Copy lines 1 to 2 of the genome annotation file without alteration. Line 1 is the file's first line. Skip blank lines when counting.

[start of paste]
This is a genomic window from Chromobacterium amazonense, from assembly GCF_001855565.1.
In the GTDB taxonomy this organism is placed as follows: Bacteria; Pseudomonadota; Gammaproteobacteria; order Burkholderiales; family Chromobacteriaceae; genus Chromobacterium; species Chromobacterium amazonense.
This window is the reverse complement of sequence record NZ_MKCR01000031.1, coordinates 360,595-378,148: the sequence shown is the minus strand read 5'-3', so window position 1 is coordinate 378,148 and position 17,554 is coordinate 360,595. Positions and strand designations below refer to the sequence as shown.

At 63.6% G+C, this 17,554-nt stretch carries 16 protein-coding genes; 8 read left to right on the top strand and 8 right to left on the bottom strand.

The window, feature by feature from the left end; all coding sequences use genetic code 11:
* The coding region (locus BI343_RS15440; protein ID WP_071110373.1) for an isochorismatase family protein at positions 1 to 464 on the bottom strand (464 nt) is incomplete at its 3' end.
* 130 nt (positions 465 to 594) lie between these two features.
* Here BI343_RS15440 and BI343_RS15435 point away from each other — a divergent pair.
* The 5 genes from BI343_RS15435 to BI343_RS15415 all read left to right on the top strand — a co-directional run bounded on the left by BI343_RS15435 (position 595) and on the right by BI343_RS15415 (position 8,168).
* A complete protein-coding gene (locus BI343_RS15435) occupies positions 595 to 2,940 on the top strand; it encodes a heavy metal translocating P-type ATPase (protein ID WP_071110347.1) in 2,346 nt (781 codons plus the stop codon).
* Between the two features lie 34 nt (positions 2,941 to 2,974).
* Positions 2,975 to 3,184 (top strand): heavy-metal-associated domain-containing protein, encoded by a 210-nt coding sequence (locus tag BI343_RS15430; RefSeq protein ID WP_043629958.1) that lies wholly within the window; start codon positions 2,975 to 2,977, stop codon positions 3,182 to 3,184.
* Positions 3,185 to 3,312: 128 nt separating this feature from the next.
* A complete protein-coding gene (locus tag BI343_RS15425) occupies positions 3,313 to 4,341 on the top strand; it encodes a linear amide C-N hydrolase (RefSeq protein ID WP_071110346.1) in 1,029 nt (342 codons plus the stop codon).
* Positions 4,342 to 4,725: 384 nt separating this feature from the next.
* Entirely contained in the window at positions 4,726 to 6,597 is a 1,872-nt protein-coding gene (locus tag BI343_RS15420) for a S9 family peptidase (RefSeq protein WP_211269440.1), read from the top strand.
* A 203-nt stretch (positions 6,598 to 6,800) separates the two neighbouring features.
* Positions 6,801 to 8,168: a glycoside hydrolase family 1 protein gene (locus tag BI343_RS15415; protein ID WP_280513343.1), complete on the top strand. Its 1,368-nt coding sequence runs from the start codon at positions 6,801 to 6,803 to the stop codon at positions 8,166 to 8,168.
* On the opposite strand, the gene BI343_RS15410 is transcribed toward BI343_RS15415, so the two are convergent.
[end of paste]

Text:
This is a genomic window from Chromobacterium amazonense, from assembly GCF_001855565.1.
In the GTDB taxonomy this organism is placed as follows: Bacteria; Pseudomonadota; Gammaproteobacteria; order Burkholderiales; family Chromobacteriaceae; genus Chromobacterium; species Chromobacterium amazonense.